Anyway, it is an interesting concept; certainly worth discussing with the guys.

 

Back on topic - I followed your build on the red Cobra... it is absolutely gorgeous !!!   Once again, the wheels are superb !!!   :good:  

(although I would have darkened the door/hood/trunk lines, but that's just me)

 

- James


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#50 dc-65x

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Posted 21 June 2014 - 11:24 PM

I don't know if I could convince the other racers to adopt a slower class though.  Speed is kinda addictive.  I think that lower traction tires would also necessitate a less powerful motor than the Deathstar, again to reduce wreckage.   Are Urethane tires compatible with a track that is spray-glued and has some natural rubber buildup?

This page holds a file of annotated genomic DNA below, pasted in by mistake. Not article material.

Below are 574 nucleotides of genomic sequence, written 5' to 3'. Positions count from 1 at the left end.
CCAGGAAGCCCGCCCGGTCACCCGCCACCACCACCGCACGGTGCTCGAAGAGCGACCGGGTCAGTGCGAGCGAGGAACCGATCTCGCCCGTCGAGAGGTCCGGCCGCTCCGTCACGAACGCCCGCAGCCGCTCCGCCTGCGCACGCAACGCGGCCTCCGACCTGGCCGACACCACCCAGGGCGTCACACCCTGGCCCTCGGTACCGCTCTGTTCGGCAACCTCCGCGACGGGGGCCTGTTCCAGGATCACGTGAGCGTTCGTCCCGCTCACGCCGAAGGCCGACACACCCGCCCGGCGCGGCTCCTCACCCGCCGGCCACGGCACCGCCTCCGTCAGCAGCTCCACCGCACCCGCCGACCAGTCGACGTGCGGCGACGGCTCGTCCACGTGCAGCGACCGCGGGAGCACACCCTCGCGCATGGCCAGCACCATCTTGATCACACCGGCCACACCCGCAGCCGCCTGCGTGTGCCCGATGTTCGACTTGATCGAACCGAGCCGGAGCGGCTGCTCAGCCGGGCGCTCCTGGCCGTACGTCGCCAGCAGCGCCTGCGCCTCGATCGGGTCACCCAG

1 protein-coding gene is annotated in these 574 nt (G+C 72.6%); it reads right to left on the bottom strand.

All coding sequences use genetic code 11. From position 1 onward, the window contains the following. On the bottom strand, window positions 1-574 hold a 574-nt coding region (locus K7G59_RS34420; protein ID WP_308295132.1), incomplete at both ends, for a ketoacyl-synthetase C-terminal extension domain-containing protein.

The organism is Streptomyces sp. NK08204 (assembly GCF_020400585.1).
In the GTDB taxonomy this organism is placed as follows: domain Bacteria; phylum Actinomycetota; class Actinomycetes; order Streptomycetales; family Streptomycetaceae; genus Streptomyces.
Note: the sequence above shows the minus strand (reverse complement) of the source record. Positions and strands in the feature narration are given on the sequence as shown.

Yes you're probably right. The entire concept hinges on a driver enjoying drifting his car around the turns. I grew up with slot cars in the 60's and that's the way it was. It was great fun for me as that is what the real race cars of the time were doing.

 

davemcdonaldkingcobra480x360.jpg

 

Anyway, the tires work fine on spray glued tracks like mine and Bob's. The motors should be less powerful like they were back then. A lower power modern "mini motor" would be in order. But the reality is the guys wouldn't be interested.